Dumbo has a magical light during sunrise and sunset. This photo is by Sam Morrison (submitted to the DumboNYC Flickr Pool) captures a beautiful woman during a perfect sunset moment looking towards Brooklyn Bridge down Plymouth Street.
[DumboNYC.com is on summer break this week. In the meantime, follow us on Twitter @DumboNYC or submit a story or event about Dumbo. We’ll be back next week.]
If you haven’t had a chance to visit Mark Jupiter’s showroom because you work late, they will be open until 9pm through Sunday, July 28, 2013 and Wednesday, July 31 to Sunday, August 4, 2013. We profiled Mark and his furniture business earlier this year. Stop by after hours where you can take a look at his new designs (such as benches made from reclaimed wood beams from the 185 Plymouth Street construction). “Feel free to come on in after dinner, while walking your dog, or just to say hi. We have some great new pieces.”
The Department of Transportation (DOT) and the Department of Design and Construction (DDC) have constructed full scale granite cobble mock-ups to demonstrate roadway reconstruction techniques for the Dumbo/Vinegar Hill street reconstruction for Water Street, Pearl Street, Plymouth Street, Main Street, and Adams Street. According to the Dumbo BID, work will take place on streets as indicated in the map below (Yellow = DOT scope / full street and plaza reconstruction; Blue = DEP scope / water and sewer reconstruction):
The granite cobble mock-ups will demonstrate how a mix of new and original cobblestone could be used to rebuild the streets, which, along with the centuries-old sewer and water lines below, are slated for reconstruction beginning next year. The test streets will be on view to the public, and DOT will be on hand to take feedback on the design and stones. The public is encouraged to comment on the design and materials – as several options for reuse of old and introduction of new materials will be presented. Comments will be taken on site and can also be emailed to email@example.com. The Dumbo BID writes, “These comments will be incorporated into a design package that will then be presented to Community Board 2 on July 22 for project approval. The design will also need approval from the Landmarks Preservation Commission this fall.”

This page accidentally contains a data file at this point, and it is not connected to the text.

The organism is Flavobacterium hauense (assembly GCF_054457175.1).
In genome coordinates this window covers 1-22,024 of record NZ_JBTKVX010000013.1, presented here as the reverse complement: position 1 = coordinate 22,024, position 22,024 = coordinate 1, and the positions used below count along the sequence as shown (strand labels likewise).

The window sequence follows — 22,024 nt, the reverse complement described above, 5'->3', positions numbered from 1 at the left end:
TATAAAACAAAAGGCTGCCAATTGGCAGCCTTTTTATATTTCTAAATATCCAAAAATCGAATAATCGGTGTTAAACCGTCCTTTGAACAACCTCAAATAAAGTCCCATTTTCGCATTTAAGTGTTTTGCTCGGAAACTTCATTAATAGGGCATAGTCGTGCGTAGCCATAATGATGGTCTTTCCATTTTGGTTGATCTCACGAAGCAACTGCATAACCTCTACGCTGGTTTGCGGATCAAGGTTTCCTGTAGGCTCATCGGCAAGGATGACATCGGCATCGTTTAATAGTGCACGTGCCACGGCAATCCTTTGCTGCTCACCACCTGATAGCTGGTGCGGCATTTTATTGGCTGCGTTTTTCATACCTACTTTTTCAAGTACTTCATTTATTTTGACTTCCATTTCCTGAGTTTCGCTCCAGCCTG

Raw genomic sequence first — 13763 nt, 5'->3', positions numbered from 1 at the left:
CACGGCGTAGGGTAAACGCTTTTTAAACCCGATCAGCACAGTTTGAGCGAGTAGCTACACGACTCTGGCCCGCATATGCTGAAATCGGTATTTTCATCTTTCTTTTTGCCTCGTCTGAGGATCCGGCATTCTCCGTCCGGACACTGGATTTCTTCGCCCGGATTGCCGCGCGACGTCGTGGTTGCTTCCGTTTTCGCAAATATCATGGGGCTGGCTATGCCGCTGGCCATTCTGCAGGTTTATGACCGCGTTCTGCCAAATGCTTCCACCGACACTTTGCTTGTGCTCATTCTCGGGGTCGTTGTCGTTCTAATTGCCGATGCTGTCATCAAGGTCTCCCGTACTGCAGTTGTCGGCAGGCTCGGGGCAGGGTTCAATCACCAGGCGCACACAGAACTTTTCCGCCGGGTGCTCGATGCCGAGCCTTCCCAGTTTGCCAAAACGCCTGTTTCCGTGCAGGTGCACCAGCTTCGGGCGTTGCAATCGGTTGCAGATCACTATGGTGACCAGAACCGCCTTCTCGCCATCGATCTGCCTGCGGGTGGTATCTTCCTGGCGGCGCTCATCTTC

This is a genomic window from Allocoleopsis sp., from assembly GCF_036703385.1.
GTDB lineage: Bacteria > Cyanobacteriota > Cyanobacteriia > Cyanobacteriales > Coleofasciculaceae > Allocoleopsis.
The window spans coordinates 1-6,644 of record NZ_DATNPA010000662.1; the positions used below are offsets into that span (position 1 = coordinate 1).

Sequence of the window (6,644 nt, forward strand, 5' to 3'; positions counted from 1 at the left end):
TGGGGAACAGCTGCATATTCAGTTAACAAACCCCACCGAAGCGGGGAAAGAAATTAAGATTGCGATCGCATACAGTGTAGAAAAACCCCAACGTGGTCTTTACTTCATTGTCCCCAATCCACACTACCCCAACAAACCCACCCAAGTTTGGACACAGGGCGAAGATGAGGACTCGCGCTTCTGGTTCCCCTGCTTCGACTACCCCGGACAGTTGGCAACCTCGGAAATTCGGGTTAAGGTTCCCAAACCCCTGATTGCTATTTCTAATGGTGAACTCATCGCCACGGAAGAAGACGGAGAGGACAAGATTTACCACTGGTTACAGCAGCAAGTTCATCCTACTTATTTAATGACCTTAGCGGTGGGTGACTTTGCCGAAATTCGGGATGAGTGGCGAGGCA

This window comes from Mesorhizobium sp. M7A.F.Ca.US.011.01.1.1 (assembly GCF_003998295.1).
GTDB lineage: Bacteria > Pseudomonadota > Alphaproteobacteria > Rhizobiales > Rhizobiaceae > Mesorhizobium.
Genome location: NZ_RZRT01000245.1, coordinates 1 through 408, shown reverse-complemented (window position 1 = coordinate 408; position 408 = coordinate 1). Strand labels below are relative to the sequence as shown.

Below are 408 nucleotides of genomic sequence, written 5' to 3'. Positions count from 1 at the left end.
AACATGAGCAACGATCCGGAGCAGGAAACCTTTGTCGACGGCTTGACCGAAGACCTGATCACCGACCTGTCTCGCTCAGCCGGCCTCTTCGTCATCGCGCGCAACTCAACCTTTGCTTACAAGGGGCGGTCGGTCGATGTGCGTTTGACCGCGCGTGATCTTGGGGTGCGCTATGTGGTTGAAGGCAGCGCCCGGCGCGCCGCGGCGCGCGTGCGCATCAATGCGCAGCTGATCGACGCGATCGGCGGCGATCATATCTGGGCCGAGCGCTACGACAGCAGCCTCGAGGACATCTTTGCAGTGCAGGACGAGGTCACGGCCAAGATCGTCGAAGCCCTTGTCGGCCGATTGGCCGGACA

The viewing schedule for the rest of the week is as follows at Pier 6 of Brooklyn Bridge Park (along Furman Street near Atlantic Avenue):
So we asked the DOT for some further background on the proposed stones. The DOT Commissioner Sadik-Khan wrote to us to clear up some confusion about bike lanes: “This community requested project will restore the street’s historical elegance while removing stumbling blocks for the thousands of people walking and biking in the neighborhood daily.” They continue to receive feedback from the community as the design demonstration period continues, but the presence of a bike lane has not been identified as an issue.
We asked about feedback about installing a bike lane on Water Street. She said that “some blogs have written, inaccurately, that cobblestones on Water Street will be removed to install a bike path. This is false. This is a total street reconstruction project and the cobblestones are being restored as part of the capital upgrade, regardless of the street’s designation as a Greenway. The section of Water Street in the project area hasn’t been significantly upgraded in more than a century and utilities for the growing number of residences and businesses in the area are overdue for reconstruction. Half of the cobblestones in the project are currently covered by asphalt just to make the street navigable.”
“As with many other roadway reconstructions across the city, this project also brings an opportunity to improve roadway design to make streets even safer and easier to navigate for all street users and meet ADA requirements—such as installing smooth, walkable crosswalks. A similar, complete street reconstruction on Washington Street and another section of Water Street started more than three years ago [ref: 10May2010 and 03Dec2009], replacing sewers and water mains while upgrading underground utilities and sidewalks, and the materials demonstration was developed specifically to address community feedback on these redesigns. DOT continues to work with the community board on the project (we held two workshops in just the last year) and we look forward to continuing our efforts with the board.”